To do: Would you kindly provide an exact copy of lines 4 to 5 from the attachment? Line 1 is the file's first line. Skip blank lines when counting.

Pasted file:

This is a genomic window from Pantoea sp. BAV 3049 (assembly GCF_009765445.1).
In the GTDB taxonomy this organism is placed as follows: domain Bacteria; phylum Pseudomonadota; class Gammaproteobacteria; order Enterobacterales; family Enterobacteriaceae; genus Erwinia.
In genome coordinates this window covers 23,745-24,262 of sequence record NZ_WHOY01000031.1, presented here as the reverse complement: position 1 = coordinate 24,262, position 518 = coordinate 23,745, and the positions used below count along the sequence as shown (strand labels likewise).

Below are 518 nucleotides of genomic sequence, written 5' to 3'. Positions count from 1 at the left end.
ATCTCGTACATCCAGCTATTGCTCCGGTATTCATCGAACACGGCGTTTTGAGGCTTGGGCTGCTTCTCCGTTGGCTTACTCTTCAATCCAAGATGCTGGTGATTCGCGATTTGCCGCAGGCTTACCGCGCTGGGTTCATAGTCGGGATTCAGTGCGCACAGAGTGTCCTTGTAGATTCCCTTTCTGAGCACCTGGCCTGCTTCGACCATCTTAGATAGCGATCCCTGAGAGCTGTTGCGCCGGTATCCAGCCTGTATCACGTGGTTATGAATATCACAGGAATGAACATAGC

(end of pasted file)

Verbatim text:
Below are 518 nucleotides of genomic sequence, written 5' to 3'. Positions count from 1 at the left end.
ATCTCGTACATCCAGCTATTGCTCCGGTATTCATCGAACACGGCGTTTTGAGGCTTGGGCTGCTTCTCCGTTGGCTTACTCTTCAATCCAAGATGCTGGTGATTCGCGATTTGCCGCAGGCTTACCGCGCTGGGTTCATAGTCGGGATTCAGTGCGCACAGAGTGTCCTTGTAGATTCCCTTTCTGAGCACCTGGCCTGCTTCGACCATCTTAGATAGCGATCCCTGAGAGCTGTTGCGCCGGTATCCAGCCTGTATCACGTGGTTATGAATATCACAGGAATGAACATAGC